# Gauss Jordan Method Best Explained with MATLAB & C Program Examples

In the last article about solving the roots of given linear equations, we have discussed Gauss Elimination method. In that method we just go on eliminating one variable and keep on decreasing number of equations. Finally we get only one equation, with only one variable. We put this value in former equations to get values of other roots.

Similarly there is another method for finding the roots of given set of linear equations, this method is known as Gauss Jordan method. This method is same that of Gauss Elimination method with some modifications. In Gauss Jordan method we keep number of equations same as given, only we remove one variable from each equation each time. Thus finally we get same number of equations with only one variable in each equation. Thus we can find out roots of given set of linear equation.

## Gauss Jordan Method with MATLAB & C Program Examples

Let us consider set of three equations as follows:

```a1x+b1y+c1z=d1…………………1)

a2x+b2y+c2z=d2…………………2)

a3x+b3y+c3z=d3…………………3)```

Solution:

Step 1):

Eliminate ‘x’ from 2nd and 3rd equation using 1st equation as follows:

```eq.(2) – (a2/a1)*eq.(1) ;
eq.(3) – (a3/a1)*eq.(1) ;```

When we solve above two equations, we get two new equations in ‘y’ and ‘z’

Write first and these two equations as follows:

```a1x+b1y+c1z=d1       …………4)

b1’y+c1’z=d1’        …………5)

b2’y+c2’z=d2’        …………6)```

Step 2):

Eliminate ‘y’ from 4th and 6th equation using 5th equation as follows:

```eq.(4) – (b1/b1’)*eq.(5)  ;
eq.(6) – (b2’/b1’)*eq.(5) ;```

When we solve above two equations, we get two new equations, write these equations in the following form. (Note that we are writing 5th equation as it is and defining it as 8th equation)

```a1”x+c1”=d1”       ……………7)

b1’y+c1’z=d1’      ……………8)

c2”z=d2”           ……………9)```

Don’t get over exited, here we don’t use value of z from 9th equation directly because it is not an elimination method.

Step 3):

Eliminate ‘z’ from 7th and 8th equation using 9th equation as follows:

```eq.(7) – (c1”/c2”)*eq.(9) ;
eq.(c1’/c2”)*eq.(9);```

After solving above two equation, we directly get two new equations contains only one variable each.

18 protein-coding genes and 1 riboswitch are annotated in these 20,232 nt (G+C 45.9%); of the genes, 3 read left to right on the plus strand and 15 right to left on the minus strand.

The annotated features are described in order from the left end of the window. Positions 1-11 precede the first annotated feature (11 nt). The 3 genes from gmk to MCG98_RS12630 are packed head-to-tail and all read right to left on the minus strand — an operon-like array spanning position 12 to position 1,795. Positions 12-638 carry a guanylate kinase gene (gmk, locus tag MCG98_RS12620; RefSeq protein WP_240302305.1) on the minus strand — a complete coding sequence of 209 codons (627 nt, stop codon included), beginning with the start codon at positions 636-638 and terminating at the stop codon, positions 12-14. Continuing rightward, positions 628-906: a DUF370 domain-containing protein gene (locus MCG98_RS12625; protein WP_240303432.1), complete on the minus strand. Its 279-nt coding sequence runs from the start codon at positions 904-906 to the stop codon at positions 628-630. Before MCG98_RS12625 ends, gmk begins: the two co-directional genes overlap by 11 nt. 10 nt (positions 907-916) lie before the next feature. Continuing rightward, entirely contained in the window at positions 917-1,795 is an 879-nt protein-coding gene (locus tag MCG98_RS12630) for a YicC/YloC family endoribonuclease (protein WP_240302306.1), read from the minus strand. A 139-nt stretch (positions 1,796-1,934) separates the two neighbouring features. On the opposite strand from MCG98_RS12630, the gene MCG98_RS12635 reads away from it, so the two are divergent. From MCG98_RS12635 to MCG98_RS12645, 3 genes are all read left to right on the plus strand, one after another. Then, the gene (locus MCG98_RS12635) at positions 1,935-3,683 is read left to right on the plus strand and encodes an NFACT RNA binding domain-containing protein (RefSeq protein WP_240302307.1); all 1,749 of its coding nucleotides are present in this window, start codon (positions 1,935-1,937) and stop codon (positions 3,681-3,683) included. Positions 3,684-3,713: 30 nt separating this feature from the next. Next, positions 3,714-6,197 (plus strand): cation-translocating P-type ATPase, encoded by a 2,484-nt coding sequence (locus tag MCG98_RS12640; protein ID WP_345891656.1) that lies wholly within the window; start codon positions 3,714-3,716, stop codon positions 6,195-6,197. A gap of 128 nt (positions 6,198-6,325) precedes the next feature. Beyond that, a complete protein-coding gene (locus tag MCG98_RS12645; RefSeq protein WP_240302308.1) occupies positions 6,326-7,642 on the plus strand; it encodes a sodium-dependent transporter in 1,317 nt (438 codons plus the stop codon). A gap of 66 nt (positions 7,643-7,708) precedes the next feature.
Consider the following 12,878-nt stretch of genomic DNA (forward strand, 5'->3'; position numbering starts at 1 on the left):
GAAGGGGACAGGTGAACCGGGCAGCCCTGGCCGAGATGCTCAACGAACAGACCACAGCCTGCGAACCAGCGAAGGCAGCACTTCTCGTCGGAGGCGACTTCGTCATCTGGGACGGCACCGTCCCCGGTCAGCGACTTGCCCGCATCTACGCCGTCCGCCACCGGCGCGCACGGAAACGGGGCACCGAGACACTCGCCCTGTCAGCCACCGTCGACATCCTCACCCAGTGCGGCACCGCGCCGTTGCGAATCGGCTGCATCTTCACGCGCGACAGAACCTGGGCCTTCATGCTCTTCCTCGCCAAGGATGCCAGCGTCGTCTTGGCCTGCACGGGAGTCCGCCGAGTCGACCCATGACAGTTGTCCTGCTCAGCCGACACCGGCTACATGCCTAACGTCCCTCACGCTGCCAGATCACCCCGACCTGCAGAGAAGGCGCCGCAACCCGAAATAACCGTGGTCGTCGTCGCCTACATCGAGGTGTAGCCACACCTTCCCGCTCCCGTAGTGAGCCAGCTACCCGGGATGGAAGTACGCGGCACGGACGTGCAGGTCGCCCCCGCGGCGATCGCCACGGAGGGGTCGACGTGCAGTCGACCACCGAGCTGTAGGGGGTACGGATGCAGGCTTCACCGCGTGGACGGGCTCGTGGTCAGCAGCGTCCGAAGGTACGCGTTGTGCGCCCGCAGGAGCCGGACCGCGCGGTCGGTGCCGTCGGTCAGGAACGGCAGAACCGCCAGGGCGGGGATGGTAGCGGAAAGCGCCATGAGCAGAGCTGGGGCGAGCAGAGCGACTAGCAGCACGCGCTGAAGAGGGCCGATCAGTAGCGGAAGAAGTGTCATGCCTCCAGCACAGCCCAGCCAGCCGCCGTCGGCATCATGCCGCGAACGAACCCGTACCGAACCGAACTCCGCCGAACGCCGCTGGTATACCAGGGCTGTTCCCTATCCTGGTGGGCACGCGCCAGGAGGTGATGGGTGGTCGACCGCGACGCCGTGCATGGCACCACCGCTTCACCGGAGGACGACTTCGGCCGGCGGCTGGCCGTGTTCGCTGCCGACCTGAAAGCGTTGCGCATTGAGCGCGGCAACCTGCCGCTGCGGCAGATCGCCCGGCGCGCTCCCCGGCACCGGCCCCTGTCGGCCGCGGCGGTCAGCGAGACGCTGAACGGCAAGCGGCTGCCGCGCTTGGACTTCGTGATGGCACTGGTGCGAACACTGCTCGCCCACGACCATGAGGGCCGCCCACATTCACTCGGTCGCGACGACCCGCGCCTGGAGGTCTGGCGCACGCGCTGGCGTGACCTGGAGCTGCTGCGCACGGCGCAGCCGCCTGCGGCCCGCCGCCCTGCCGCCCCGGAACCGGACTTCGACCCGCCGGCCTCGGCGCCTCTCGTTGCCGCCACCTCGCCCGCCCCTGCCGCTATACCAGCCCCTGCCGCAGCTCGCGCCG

Let us discuss Gauss Jordan method by solving one simple set of linear equation.

### Example:

Find roots of following set of linear equations:

```x+y+z=9       …………1)

2x-3y+4z=13   …………2)

3x+4y+5z=40   …………3)```

Solution:

Step 1):

Eliminate ‘x’ from 2nd and 3rd equation using 1st equation as follows:

```eq.(2) – 2*eq.(1);
eq.(3) – 3*eq.(1);

x+y+z=9      ……………4)

-5y+2z=-5     ……………5)

y+2z=13      ……………6)```

Step 2):

Eliminate ‘y’ from 4th and 6th equation using 5th equation as follows:

```eq.(4)+(1/5)*eq.(5)  ;
eq.(6)+(1/5)*eq.(5)  ;

x+(7/5)z=8     ……………7)

-5y+2z=-5      ……………8)

(12/5)z=12     …………9)```

Step 3):

Eliminate ‘z’ from 7th and 8th equation using 9th equation as follows:

```eq.(7)-(7/12)*eq.(9) ;
eq.(8) – (5/6)*eq.(9)

x=1; -5y=-15
i.e. y=3; Z=5```

### Gauss Jordan Method C Program

```/* Gauss Jordan Method C Program */

#include<stdio.h>
int main()
{
int i,j,k,n;
float A,c,x;
printf("\nPlease enter the size of matrix: ");
scanf("%d",&n);
printf("\nPlease enter the elements of augmented matrix row-wise:\n");
for(i=1; i<=n; i++)
{
for(j=1; j<=(n+1); j++)
{
printf(" A[%d][%d]:", i,j);
scanf("%f",&A[i][j]);
}
}
/* Below for loop is used to find the elements of diagonal matrix */
for(j=1; j<=n; j++)
{
for(i=1; i<=n; i++)
{
if(i!=j)
{
c=A[i][j]/A[j][j];
for(k=1; k<=n+1; k++)
{
A[i][k]=A[i][k]-c*A[j][k];
}
}
}
}
printf("\nThe solution is:\n");
for(i=1; i<=n; i++)
{
x[i]=A[i][n+1]/A[i][i];
printf("\n x%d=%f\n",i,x[i]);
}
return(0);
}```

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